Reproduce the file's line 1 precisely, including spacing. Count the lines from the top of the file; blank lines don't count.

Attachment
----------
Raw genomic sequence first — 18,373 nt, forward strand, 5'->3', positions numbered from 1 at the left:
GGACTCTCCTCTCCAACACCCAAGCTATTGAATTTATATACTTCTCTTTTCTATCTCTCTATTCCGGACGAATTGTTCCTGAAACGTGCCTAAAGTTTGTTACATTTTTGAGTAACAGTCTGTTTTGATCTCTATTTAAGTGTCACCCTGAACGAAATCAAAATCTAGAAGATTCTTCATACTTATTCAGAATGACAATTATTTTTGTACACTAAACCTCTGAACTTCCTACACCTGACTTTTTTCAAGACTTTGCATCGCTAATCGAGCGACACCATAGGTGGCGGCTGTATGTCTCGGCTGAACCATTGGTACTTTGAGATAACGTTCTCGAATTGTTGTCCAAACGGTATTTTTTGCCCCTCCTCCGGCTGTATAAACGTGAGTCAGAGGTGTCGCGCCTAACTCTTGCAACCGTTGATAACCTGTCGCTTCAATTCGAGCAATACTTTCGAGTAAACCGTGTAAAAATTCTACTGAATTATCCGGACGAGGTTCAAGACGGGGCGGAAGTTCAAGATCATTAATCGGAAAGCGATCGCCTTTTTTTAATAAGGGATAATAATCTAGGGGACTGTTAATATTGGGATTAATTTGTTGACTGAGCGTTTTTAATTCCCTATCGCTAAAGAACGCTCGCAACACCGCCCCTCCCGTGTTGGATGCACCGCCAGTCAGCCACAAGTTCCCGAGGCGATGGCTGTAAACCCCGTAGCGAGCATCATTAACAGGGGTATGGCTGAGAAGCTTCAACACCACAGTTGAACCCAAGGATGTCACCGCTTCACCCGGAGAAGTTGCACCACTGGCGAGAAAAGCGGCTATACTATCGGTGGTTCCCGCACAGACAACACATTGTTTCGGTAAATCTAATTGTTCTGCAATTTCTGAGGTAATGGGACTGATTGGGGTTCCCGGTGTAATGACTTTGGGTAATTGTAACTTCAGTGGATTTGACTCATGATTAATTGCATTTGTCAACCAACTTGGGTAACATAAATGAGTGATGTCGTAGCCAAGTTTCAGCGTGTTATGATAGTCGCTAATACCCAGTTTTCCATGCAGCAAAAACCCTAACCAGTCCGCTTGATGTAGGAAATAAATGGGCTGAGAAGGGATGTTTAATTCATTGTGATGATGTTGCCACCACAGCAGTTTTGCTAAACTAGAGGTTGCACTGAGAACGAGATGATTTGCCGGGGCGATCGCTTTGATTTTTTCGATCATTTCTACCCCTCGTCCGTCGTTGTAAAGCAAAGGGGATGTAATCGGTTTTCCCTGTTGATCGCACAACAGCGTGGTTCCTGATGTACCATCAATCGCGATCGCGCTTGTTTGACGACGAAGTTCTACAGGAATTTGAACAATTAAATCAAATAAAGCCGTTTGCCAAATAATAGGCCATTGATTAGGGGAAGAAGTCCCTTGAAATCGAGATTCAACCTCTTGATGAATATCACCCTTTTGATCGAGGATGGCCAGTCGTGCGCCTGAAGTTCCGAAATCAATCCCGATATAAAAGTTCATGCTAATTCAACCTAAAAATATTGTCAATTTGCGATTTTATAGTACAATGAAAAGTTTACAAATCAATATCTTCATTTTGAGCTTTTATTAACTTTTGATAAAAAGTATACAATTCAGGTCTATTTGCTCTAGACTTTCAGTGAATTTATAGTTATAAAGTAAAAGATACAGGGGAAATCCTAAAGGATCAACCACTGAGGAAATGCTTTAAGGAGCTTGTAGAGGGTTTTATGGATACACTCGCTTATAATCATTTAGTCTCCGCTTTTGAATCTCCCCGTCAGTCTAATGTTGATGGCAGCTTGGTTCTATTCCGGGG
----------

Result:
Raw genomic sequence first — 18,373 nt, forward strand, 5'->3', positions numbered from 1 at the left: